The lodge’s credentials are impeccably green—solar power, natural construction materials, gray water irrigation, natural dyes in upholstery fabrics and carpeting. The place is furnished throughout with log and twig furniture and detailing that invokes distinctive Acadian motifs. Chef and owner Charles Leary and his partners, Daniel Abel and Vaughn Perret, are all Louisiana émigrés. They founded this resort-cum-culinary school to reconnect with their home state’s Cajun roots. Cajun (a corrupted pronunciation of “Acadian”) culture first reached this continent in Nova Scotia, and was all but obliterated by British edict in the 18th Century. It later resurfaced and thrived in the land of the bayous. Here in the Toby, the lodge’s Cajun revival theme infuses the cooking styles taught in Trout Point’s classroom kitchens.
Cajun and Creole cooking, says Leary, “represent the philosophy of simple techniques. They’re the ideal styles for introducing students to culinary arts.” Trout Point’s popular Seafood Cookery programs stress these techniques. One student, an experienced cook, recalled that one of the most useful skills she took away from Trout Point was, at long last, the proper technique for slicing an onion into many uniform pieces. She also took away a lot more: the skills to find and identify unique wild foods native to the adjacent forest, and to cook with them as well as vegetables and herbs gathered from gardens just outside Lodge’s kitchen door. The "seasonal wild delicacies,” as Leary calls them, are an abundant and eminently renewable woodland resource, perfect for recipes like Lime Grilled Cattail Root and Mussels Cooked in Pine Needles. Student chefs also learn to classify and work with the local wild mushrooms. One of the treasured ingredients of French-inspired cuisine is the Black Trumpet Mushroom, and Leary features it in one of the lodge’s classic soup recipes, “a treat,” he writes in his Trout Point Lodge Cookbook, “after coming in from a blustery fall day of picking wild edibles.”
Perhaps the school’s most profound teaching is the sustainable use of seafood. Fish and shellfish appear in profusion on this gusty stretch of Atlantic coastline, but, like everywhere, they are endangered by manmade stresses: climate change, pollution and overfishing. Looking for a culinary vacation to improve her “lame” skills in fish preparation, MacKinnon selected Trout Point on this basis alone. “I started to feel guilty about my shopping habits and wanted to learn more.” Trout Point’s seafood cookery classes target the techniques for locating farmed, responsibly caught seafood and handling and storing it in the kitchen. The chefs buy only from qualified local fishermen—those who offer harpooned swordfish rather than longline captured, and farmed mussels and oysters raised in unpolluted waters. “These guys really walk the talk,” praised a recent student, returning from a field trip to view oyster beds along the Tusket River. “And not only with the seafood. They make their own cheese, their landscaping is edible and renewable and they realize that a lot of us care about all this as deeply as they do.”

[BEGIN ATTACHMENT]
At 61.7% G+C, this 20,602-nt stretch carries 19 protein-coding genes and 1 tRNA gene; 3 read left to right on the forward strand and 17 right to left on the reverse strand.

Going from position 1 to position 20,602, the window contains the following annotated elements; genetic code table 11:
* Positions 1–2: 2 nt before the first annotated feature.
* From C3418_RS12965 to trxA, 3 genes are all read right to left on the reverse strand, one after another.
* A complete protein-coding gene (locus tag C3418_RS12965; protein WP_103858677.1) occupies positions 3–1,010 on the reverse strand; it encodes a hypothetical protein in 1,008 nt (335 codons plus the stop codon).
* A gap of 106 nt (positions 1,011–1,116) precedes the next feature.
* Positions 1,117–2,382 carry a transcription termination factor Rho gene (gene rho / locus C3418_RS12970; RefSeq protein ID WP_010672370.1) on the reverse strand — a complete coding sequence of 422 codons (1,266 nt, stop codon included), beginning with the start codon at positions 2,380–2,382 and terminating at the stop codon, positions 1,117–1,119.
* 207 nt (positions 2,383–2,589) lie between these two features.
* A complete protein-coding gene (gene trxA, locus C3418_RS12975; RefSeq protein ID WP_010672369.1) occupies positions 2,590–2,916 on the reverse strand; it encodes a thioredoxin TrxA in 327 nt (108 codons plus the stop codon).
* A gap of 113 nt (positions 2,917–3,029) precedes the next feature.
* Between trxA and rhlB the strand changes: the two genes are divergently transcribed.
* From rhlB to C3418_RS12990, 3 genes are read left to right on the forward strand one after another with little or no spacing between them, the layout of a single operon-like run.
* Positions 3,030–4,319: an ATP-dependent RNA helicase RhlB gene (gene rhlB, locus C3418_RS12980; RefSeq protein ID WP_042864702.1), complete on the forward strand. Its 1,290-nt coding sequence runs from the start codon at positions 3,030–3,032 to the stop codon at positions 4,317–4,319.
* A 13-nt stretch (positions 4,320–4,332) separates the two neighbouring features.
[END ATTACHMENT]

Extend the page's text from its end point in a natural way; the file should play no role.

Want to Go?
Trout Point Lodge
Kemptville, Nova Scotia
Cost: Rates start at $700 per person, including two nights’ double occupancy.
Recommended: Popular weekend instructional packages include Seafood Cooking, Mediterranean Cuisine, or Cheeses and Cheesemaking, all with hands-on kitchen sessions, local fieldtrips and foraging.
Sustainable in San Francisco
In a luxury hotel at the foot of the Golden Gate Bridge, renowned chef and culinary educator Kelsie Kerr unites students with the fundamentals of sustainable cooking practices. The San Francisco Bay Area is dense with small organic farms, artisan producers and neighborhood farmers’ markets, all forming the basis of Kerr’s diverse hands-on teaching programs. In mostly three- and four-hour sessions in Cavallo Point's roomy, fully stocked classroom kitchen, students learn a gamut of skills from basic knife techniques to cheese making and fish cookery. The elegant but environmentally responsible lodge and restaurant--landmark buildings restored from a century-old army post--make the Cavallo Point Cooking School a stylish, top-shelf weekend get-away for sustainable gastronomy.
Cavallo Point Cooking School
Cavallo Point Lodge